chan… a born spy

Page Sixty-one

sehnen posted on Jun 20, 2008 | views: 61 | Tags: but death is waitingx

fri 20 june 2008   Greenfield


Instead of going red from the flash, his eyes went martian. And I got rather distorted and otherworldly with this photo, but in a strange way I like it.

Chan was one of Judah’s six children. I kept three and gave three away to two of my friends. He was one of the three cats that the “shelter” slaughtered on 24 March because “he wasn’t very friendly” (and the people in this brain-dead community think that “shelter” is god’s gift to the world). This lack of friendliness implied to these yupies at the shelter, I guess, that he was maybe mean, which I never saw a trace of in twelve years. He was as shy and reclusive as his mother, but I myself — and my friends over the years — never saw a trace of meanness from him. And yet, I hope my boy broke his normal behavior patterns and was mean as a tiger to those yuppies in the days before they killed him. I hope he bit and scratched the hell out of them — cat scratch fever, blood poisoning, the works.

His name. I stop to mention this only because for the last week I have been seeing a connection to Chan’s name a whole lot. During the fifteen weeks of my new existence that is not my life, I had until recently seen this connection, this man, only a handful of times; but in the last week I have suddenly seen him a great deal. He’s a photographer, and I’m an amateur photographer myself, but that’s not how we met. We met a hundred years ago when our children were little in turners falls, and they were friendly for a couple of years. This man has a child named Chan, and I always liked that name. Several years later my child and I started naming lots of our mama cat’s family with ch-names, and when Judah’s litter came along, I named one boy Chan after this photographer’s child.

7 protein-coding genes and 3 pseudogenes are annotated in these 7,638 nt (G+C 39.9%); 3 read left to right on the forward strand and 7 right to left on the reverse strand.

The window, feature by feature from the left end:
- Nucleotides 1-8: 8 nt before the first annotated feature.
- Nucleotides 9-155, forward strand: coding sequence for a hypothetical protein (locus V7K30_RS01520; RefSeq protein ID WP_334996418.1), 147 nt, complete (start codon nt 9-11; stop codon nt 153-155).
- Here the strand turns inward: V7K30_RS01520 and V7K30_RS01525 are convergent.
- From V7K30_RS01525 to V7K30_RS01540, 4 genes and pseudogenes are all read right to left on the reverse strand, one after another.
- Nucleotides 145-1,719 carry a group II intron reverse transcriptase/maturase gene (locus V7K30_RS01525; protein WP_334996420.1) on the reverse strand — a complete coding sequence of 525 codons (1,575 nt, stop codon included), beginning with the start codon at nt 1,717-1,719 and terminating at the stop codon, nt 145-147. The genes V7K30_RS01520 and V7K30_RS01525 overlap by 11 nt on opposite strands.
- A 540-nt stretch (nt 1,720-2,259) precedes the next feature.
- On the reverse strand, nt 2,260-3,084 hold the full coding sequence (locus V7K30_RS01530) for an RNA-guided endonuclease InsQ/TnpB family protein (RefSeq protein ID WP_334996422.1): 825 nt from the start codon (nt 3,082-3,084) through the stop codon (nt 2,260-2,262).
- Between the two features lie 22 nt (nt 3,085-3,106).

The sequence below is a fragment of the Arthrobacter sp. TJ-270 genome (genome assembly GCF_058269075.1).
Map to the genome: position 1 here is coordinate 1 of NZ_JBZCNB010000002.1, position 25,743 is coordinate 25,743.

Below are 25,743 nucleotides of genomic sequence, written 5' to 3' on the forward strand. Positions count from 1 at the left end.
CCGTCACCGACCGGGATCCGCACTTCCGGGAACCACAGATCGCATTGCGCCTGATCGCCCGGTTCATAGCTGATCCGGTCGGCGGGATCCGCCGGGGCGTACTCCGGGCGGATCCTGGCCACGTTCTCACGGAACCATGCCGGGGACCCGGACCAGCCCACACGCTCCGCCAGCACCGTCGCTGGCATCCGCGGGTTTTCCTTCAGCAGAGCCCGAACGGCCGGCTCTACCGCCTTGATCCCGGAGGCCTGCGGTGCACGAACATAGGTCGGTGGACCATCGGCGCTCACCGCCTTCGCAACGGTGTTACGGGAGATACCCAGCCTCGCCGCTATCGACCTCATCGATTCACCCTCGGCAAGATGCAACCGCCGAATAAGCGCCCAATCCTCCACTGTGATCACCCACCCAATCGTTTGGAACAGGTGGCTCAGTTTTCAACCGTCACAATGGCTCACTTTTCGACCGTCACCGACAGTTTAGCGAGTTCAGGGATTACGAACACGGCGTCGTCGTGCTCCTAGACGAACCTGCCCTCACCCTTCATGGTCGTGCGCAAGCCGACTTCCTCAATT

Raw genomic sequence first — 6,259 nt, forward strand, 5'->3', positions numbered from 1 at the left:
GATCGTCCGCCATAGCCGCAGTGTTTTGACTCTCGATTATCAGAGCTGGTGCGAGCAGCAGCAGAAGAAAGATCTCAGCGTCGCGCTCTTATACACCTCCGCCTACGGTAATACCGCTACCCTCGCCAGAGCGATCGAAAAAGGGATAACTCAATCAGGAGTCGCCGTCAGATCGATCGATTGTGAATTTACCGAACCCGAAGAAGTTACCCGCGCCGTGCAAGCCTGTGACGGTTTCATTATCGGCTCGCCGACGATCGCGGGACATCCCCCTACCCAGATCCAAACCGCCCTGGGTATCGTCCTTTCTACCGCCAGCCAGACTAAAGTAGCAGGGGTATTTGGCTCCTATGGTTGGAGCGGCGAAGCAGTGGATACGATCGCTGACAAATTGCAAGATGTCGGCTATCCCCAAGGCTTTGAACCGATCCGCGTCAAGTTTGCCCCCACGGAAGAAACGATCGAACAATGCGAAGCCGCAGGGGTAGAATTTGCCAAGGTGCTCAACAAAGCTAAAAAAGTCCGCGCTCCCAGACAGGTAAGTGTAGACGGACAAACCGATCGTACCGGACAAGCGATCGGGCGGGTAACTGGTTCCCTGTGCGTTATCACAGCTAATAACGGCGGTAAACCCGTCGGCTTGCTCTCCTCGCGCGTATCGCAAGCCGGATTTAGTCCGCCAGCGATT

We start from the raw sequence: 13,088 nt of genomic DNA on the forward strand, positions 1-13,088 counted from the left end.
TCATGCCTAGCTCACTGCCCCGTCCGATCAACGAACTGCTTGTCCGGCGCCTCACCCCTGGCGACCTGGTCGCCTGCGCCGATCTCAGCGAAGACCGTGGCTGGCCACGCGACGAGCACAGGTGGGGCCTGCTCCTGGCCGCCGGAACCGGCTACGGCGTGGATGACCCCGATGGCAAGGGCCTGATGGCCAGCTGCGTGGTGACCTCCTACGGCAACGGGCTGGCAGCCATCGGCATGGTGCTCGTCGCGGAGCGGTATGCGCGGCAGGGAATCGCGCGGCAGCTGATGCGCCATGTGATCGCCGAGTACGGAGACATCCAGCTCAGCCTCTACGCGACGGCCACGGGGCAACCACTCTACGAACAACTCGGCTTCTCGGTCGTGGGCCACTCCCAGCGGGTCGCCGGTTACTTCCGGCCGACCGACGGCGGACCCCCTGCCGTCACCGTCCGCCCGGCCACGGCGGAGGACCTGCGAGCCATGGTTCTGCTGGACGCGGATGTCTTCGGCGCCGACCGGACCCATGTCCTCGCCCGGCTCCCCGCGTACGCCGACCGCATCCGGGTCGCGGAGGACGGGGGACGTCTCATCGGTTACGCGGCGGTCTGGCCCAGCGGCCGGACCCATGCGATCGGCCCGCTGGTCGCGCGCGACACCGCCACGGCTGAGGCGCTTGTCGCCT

His nature. Shy, reclusive, never mean. But Chan was a born spy. He could be clandestine and sneaky better than many cats I’ve known. When Chan wanted something — and he was a very undemanding soul — but when he wanted something, he put on this spy act to get it. Usually it was a morsel of food he wanted, and he wanted it before any dog could find it (originally there were four dogs). So he would walk quietly around the edges of things, towards the food. And this was not fear. He wasn’t skulking and acting afraid to be caught, he was just proceeding incognito, so that no other cat or dog would notice what he was doing and get to the morsel before he did. This routine made me laugh for years. If I were watching, as I often was, he’d get to the food, fix me with a very intense look, as if to say “I went to all this damned trouble. Can I eat this?” And I, of course, would say: it’s all yours, Chan.